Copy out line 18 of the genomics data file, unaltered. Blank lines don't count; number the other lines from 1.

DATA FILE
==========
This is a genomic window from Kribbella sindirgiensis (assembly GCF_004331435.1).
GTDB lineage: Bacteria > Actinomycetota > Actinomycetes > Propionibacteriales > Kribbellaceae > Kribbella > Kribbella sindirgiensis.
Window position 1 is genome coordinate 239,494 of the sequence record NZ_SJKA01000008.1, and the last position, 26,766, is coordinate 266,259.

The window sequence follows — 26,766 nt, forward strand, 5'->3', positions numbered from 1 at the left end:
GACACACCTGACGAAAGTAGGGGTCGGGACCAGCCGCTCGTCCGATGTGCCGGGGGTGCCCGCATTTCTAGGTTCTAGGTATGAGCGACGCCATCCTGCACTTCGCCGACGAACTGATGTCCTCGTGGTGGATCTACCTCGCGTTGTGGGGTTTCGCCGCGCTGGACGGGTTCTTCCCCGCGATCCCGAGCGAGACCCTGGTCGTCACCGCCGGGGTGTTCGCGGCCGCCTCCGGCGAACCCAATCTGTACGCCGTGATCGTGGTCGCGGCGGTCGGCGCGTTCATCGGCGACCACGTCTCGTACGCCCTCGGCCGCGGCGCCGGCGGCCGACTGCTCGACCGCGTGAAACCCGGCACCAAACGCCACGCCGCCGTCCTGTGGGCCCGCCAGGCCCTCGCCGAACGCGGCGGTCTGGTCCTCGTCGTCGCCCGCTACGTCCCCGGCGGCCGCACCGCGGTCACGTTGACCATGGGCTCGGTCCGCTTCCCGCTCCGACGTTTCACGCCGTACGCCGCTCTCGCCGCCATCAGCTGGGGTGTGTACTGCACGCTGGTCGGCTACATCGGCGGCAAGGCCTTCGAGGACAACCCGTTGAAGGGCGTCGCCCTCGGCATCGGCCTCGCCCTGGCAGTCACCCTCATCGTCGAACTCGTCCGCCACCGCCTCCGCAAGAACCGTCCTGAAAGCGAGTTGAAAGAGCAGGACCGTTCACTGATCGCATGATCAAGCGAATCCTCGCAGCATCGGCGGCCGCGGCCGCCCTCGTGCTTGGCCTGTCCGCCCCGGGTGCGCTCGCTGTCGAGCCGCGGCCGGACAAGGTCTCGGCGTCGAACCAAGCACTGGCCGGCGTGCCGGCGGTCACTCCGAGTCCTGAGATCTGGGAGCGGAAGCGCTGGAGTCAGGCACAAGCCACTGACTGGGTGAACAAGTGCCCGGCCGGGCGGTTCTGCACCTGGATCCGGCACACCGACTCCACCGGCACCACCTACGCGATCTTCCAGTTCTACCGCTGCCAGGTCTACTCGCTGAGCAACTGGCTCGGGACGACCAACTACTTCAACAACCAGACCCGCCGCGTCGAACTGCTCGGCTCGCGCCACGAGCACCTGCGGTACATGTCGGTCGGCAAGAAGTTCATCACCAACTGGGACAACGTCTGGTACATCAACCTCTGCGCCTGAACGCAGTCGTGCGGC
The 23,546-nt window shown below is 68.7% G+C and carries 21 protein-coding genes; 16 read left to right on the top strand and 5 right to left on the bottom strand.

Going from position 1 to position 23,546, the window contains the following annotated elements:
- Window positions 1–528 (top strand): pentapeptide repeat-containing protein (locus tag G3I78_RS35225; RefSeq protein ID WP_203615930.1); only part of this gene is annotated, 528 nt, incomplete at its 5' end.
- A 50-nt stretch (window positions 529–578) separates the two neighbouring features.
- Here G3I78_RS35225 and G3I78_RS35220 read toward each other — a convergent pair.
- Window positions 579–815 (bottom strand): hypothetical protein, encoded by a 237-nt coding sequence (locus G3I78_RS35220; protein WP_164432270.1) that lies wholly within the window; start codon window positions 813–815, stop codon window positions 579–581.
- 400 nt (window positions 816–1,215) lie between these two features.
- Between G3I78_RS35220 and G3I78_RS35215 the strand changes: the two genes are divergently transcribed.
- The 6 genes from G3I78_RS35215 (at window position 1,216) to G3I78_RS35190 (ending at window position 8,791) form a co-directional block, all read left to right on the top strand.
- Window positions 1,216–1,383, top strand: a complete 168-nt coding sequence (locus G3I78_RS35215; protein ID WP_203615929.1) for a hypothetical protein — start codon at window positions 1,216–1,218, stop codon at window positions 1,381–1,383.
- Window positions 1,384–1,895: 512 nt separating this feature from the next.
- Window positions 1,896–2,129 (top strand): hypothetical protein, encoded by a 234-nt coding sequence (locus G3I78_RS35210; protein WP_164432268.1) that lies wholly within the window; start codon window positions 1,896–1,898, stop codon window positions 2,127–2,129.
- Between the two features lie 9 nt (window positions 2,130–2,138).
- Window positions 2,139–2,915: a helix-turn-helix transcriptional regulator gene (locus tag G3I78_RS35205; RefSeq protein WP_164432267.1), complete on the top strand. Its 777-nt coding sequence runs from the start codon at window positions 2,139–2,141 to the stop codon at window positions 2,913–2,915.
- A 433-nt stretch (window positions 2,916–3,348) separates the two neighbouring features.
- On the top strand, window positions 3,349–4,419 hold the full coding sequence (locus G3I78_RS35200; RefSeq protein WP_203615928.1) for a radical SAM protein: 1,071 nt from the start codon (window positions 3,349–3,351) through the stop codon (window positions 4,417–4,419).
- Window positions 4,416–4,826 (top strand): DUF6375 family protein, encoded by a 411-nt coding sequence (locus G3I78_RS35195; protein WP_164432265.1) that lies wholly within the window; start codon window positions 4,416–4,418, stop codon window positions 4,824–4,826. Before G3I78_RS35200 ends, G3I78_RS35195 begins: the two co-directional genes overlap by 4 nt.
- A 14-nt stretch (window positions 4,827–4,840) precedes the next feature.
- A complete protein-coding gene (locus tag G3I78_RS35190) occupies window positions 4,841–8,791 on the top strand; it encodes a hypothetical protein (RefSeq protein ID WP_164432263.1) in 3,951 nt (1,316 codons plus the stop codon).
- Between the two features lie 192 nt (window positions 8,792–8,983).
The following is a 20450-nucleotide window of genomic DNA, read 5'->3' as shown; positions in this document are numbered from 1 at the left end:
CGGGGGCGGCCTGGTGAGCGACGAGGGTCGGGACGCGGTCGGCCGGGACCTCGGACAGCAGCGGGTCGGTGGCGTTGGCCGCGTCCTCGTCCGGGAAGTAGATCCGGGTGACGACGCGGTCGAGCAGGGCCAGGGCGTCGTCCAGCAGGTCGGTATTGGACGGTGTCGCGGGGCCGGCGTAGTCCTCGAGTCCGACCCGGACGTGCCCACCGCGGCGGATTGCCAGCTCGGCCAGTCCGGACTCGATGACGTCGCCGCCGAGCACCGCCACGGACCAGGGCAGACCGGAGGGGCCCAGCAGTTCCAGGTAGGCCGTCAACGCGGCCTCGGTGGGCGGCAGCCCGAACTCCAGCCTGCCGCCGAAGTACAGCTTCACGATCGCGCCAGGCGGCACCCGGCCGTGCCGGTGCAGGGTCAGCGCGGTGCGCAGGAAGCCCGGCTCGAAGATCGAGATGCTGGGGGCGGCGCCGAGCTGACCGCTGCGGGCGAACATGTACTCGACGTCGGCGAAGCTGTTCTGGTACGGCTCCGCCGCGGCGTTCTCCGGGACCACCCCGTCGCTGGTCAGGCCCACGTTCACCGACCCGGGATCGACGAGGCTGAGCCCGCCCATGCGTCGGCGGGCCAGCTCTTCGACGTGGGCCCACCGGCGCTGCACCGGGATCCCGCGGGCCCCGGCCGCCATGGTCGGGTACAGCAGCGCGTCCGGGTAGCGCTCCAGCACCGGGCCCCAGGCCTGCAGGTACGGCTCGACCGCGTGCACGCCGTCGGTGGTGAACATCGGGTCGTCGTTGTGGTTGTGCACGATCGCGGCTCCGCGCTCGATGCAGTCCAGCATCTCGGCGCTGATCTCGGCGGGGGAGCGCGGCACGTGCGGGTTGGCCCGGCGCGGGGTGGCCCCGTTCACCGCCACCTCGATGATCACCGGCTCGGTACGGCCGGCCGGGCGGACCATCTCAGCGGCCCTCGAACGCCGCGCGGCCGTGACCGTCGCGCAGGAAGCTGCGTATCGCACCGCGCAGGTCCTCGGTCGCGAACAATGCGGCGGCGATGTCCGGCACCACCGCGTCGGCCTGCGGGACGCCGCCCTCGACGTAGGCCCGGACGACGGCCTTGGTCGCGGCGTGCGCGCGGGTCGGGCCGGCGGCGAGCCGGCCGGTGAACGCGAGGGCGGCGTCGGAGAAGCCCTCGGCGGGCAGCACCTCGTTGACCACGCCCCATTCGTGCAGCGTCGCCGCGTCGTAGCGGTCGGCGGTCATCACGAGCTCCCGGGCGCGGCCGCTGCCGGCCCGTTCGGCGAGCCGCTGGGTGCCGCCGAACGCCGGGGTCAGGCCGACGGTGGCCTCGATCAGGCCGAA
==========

- Between the two features lie 9 nt (window positions 2,130–2,138).